How the ‘Mean Girls’ Directors Captured Social Media’s Brutality: ‘Your Popularity Is Quantified’

“The way kids are mean to each other now, it’s interesting,” filmmaker Samantha Jayne tells TheWrap

Mean Girls box office
"The Plastics" in "Mean Girls" (2024) (Paramount Pictures)

“Mean Girls” (2024) directors Samantha Jayne and Arturo Perez Jr. turned to current teenagers to get a sense of what the ruthless social food chain of high school can be like now versus the early 2000s, when Tina Fey’s first iteration of “Mean Girls” hit theaters.

They connected with the teens at a three-day workshop with theater kids in Canada.

“We would help them with their monologues and then at the end, they felt like they could really talk about it,” Jayne told TheWrap. “Kids are really nice to each other’s faces now, because the s–t all goes down on here [points to phone]. Oh, my god, does it go down. And it happens fast, and it’s huge and explosive. The way kids are mean to each other now, it’s interesting.” 

The pair also spoke with Perez Jr.’s drama teacher, who he had kept in touch with for many years.

“[The kids] were telling us how it really is, because we needed to be like, ‘Well, how is it really?’” he said. “At the beginning, they were just telling us like, what they probably tell their parents. It’s vicious, absolutely vicious. Play-by-play.”

“And recorded, like texts. Your popularity is quantified,” Jayne added. “And there’s not just a rumor that a party is going on. Like no, a real f–king party is happening. You see all the people there who didn’t tell you about it. It can be devastating, but it can also be really fun and it can be really euphoric, and it can be really community-based. For instance, adapting the [‘Mean Girls’ Broadway song] ‘Sexy.’”

The pair spoke with TheWrap about bringing Tina Fey’s script to life, balancing the 2004 film, the Broadway musical and their version of “Mean Girls,” as well as the changes to Janis and Regina’s backstory.

How did you balance the tone set by the 2004 film with adapting the 2024 version from the Broadway musical, and how did this factor into the 2024 movie’s overall look?

Jayne: The original is so iconic and we know that, and we’re both super fans of the original. We knew that that had to be its own thing. The Broadway version is naturally its own thing.

What we love about the Broadway version, narratively speaking, is the construction of it, where Janis and Damian are the all-knowing narrators and this is told through their hindsight, their mind’s eye. And just that construction alone allowed us to be able to be experimental with it in a way where we were like, “Oh, you know what, it’d be cool if Janis and Damian were the directors of this movie.”

Our style, we like to be grounded and tactile, and it lent itself so well to the DIY nature of what a self-proclaimed “art freak” would have available to them and the friends that they would pull in to be the Greek chorus in a way to help tell the story. So that’s what excited us about this version.

And then also the fact that there’s a whole new host of ways to be mean these days with social media, oh my god, and all those terrible things that I do not envy teens for [having] to deal with at all. They are so brave, and just weaving all those in to be able to tell Tina’s message of “Young women should support each other,” is such an important thing. And if we could reimagine it, have this be its own thing for this generation and also for the OG fans, then that’s what made us the most excited about it.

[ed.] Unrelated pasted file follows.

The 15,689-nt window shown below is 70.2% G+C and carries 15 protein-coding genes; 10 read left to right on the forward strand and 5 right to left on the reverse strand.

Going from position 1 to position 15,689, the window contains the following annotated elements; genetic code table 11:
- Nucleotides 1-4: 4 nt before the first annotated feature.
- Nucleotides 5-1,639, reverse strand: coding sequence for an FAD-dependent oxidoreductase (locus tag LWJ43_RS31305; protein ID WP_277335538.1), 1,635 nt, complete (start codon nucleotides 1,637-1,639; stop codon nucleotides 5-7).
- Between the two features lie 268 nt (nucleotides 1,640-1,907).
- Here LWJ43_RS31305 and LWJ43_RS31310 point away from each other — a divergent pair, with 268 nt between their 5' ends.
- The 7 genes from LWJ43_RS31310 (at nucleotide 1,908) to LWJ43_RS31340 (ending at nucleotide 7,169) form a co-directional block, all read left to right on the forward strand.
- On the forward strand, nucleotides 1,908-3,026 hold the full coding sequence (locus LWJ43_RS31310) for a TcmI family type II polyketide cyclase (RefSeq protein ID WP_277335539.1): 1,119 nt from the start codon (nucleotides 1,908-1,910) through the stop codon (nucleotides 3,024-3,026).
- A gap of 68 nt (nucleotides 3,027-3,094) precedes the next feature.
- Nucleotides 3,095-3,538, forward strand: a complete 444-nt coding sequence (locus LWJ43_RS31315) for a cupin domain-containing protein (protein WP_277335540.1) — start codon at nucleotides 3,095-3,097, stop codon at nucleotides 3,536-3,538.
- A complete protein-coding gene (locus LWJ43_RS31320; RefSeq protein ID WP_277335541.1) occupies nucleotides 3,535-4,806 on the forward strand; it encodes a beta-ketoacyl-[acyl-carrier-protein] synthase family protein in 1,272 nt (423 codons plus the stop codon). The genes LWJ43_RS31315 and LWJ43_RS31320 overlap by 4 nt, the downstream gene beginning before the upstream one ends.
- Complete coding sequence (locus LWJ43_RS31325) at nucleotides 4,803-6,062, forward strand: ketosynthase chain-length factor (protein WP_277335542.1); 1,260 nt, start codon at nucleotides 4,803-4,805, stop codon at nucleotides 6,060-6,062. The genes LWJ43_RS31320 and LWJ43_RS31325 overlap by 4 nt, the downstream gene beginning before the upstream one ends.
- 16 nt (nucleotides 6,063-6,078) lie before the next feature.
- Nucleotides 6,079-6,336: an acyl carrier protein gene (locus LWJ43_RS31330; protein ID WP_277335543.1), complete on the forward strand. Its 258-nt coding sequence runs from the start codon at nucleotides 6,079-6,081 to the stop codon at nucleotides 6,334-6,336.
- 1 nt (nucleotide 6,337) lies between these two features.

Going back to when Damian and Janis start making the video on their phone, can you talk more about incorporating modern-day technology into the film?

Perez Jr.: We didn’t overdo it. If Janis and Damian are truly quote-unquote “the directors” of this movie, then they wouldn’t want it to feel just on the phone either. They’re making a movie, but they want to play with the social media and they want to keep surprising you.

When they do use social media, it’s to highlight the message is a movie. If you really think about it, why do this again? And why should people watch it again? Not only is it for the incredible music and all the performances and the craft, but more importantly, I think for the message.

Auli’i Cravalho [as Janis] approached her role as if she did have a crush on Regina back in the day. What does that update to the backstory of how they were friends and their falling out change for your film?

Jayne: It was really important to Tina to get that right and to make that hit with kids now. She has two girls herself. It was something that she discussed with them. She wanted that to feel dimensional and authentic, and dive deeper into Janis a little bit. Experiencing that kind of shame and embarrassment and betrayal when you’re in middle school is a massive feeling.

Fully fleshing out that story and telling it really adds this important backstory so that later, when she’s singing “I’d Rather Be Me,” you understand how she’s really triumphed over that and really become resolute from where she was then to where she is now. It dimensionalizes Janis in a really beautiful way. 

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